This week, and in between the constant updates over that illness that shall not be named, the Macau Public Security Forces Discipline Supervision Committee published its small but interesting activity report for last year.
Created in 2005 to monitor public security forces, only last year did an Executive Order grant this supervising body more “independence”, as its main secretary and advisers will no longer be appointed by the Secretary for Security, but by the Chief Executive.
The committee also expanded its membership, from seven to eleven people, with authorities saying that its members should be people with a “track record of positive contributions to the community” – a rather subjective eligibility requirement.
The members of this important committee are quite ‘eclectic’ and include President Leonel Alves – a renowned lawyer and former legislator, gaming businessman and Fujian community heavyweight Chan Meng Kam, and Macau International Airport Company Limited’s Chairman – Ma Iao Hang.
The committee supervisory powers are also no longer limited to assessing complaints, the group is now able to carry out inquiries – within its limited scope – to determine whether those complaints involve the infringement of security force members’ functional duties or other irregularities, and to give recommendations to the police force.
However, it is still up to public security officials to consider whether disciplinary proceedings or other measures for improvement ought to be initiated.
The report itself claims that the committee received 114 complaints last year, most of which involved the Public Security Police Force while several others involved traffic law enforcement.
Eight pages only reported committees meetings and activities during the year and provided several photos documenting the various events – one of these pages just stated that the committee continued to broadcast awareness ads at TDM radio.
Then, the report featured some general descriptions of the complaints received that sparked some interest.
At one point, the committee noted cases in which police officers, whether on duty or off duty, were called by family or friends to assist in conflict resolutions, and recommended that officers refrain from such behaviour so as to avoid a conflict of interest and eroding any idea of impartiality from the police.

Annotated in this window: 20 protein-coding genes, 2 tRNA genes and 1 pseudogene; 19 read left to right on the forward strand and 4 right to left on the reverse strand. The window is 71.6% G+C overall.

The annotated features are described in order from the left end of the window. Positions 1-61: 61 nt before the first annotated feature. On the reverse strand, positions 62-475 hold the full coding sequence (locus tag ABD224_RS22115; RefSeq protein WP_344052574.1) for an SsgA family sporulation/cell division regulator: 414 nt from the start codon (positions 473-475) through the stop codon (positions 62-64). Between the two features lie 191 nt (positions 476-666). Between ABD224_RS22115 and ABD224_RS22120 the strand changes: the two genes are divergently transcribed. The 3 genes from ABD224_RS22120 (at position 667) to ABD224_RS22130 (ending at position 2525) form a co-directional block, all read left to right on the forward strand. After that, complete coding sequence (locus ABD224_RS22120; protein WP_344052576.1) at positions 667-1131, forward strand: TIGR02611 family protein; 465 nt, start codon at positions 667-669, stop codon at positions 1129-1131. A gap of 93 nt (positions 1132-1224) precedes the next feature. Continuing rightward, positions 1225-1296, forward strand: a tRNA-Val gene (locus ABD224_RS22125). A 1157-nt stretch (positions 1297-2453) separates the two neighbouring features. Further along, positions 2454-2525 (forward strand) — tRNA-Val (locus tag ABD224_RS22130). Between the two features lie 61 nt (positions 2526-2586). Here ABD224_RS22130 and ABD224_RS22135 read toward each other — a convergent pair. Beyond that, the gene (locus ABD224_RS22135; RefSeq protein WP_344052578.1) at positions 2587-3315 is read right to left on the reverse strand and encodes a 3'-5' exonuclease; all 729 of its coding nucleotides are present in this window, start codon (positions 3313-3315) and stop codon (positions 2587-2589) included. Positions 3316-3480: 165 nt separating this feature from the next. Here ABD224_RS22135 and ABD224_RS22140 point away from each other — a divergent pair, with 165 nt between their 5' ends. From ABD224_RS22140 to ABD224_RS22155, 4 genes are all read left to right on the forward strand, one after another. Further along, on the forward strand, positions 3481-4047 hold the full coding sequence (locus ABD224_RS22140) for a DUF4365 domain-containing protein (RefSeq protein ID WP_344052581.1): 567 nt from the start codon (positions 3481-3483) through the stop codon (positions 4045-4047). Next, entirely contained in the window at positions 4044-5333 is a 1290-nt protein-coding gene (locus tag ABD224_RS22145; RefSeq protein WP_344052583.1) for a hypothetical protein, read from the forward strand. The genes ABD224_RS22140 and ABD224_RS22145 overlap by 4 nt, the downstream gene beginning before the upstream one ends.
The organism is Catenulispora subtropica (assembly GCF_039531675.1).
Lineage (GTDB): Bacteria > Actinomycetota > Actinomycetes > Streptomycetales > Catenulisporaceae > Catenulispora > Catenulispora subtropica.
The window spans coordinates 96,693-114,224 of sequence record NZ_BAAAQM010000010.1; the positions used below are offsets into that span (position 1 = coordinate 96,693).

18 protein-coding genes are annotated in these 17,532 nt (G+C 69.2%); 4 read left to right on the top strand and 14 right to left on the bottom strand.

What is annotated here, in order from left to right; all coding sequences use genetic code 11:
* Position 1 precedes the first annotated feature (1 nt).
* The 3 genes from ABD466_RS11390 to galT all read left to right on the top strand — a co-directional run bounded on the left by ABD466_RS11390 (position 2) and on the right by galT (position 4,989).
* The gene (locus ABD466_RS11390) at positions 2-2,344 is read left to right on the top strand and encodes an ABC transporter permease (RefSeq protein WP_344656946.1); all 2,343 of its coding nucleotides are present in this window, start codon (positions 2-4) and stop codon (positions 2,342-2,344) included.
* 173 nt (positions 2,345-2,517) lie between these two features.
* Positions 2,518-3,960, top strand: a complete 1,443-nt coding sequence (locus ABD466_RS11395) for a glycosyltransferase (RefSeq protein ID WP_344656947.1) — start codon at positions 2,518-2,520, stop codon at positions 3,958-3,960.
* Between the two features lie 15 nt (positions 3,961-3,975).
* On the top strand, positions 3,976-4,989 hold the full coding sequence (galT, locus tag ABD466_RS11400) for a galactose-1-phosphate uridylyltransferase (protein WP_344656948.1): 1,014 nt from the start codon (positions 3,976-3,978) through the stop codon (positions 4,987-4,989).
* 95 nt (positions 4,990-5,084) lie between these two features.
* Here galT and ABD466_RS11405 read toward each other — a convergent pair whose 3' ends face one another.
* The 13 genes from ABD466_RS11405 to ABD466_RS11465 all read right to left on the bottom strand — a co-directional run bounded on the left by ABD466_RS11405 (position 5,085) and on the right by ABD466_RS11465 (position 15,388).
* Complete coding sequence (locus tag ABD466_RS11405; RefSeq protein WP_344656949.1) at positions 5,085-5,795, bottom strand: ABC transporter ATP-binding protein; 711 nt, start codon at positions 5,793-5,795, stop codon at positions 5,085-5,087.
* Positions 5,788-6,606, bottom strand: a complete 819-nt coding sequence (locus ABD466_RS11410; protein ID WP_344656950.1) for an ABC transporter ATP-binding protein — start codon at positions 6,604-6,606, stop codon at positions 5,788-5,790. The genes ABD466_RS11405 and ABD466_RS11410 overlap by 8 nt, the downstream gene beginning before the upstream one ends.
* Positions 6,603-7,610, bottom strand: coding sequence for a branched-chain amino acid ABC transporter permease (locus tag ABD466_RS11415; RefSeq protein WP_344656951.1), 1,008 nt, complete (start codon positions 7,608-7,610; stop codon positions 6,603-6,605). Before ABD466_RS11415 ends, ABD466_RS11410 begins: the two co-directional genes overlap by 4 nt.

In another wise piece of advice, the committee suggested officers avoid parking illegally in non-authorized areas or private spaces. Furthermore, officers are advised to swiftly allow detainees to communicate their situation to relatives.
In one instance it seems that an ambulance was used for personal reasons. This behavior was also not condoned by the ever vigilant committee.
Apparently, police officers will need to be reminded to abstain from these practices.
In another paragraph, the committee demanded that a public disclosure be made of any offenses and criminal/disciplinary actions, if any, to prevent safety breaches and preserve rights to images and privacy against the agents who operate the data collected by the video surveillance system.
One hopes that such practices are already customary, considering that a new Cybersecurity Law has been in force since December 2019, and that local authorities are still working on installing 4,200 surveillance cameras by 2028.
Last year, the committee only ended up issuing eight disciplinary proceedings, four of which resulted in sanctions, three are ongoing, and one was archived.
The report concluded by stating that the mentioned cases were only exceptions to a local “police culture dedicated to providing public services”.
Interestingly, the report’s last six pages entailed a detailed recommendation concerning coercive ID checks, with the committee affirming that those can only be conducted for internal security reasons and are merely preventive.
It was also established that taking someone to a police station for identification is to be considered as an administrative restriction, or of security and freedom of movement – not a criminal procedural detention, adding that the maximum six-hour custody period for identification purposes starts from the moment the
citizen was prevented from moving freely, and not merely from the moment he/she entered the premises.
From the moment the identification is achieved, the citizen must be released, and police is warned not to spend six hours on a criminal investigation which has nothing to do with the procedure because this would go against the detained’s rights.
The committee does not specify the reason for this recommendation, but it does remind of a chaotic night in August of last year when some local residents were taken for several hours to a local police station after having provided their identification, over suspicions of being involved in an illegal protest.
Local residents in general have a positive view of CPSP officers, but a police force is only as strong as the vigilance on their behavior.
Let’s hope the committee continues to keep an eye on the officers and ensure their behavior doesn’t stray from the right path, even if it can only issue strong worded recommendations.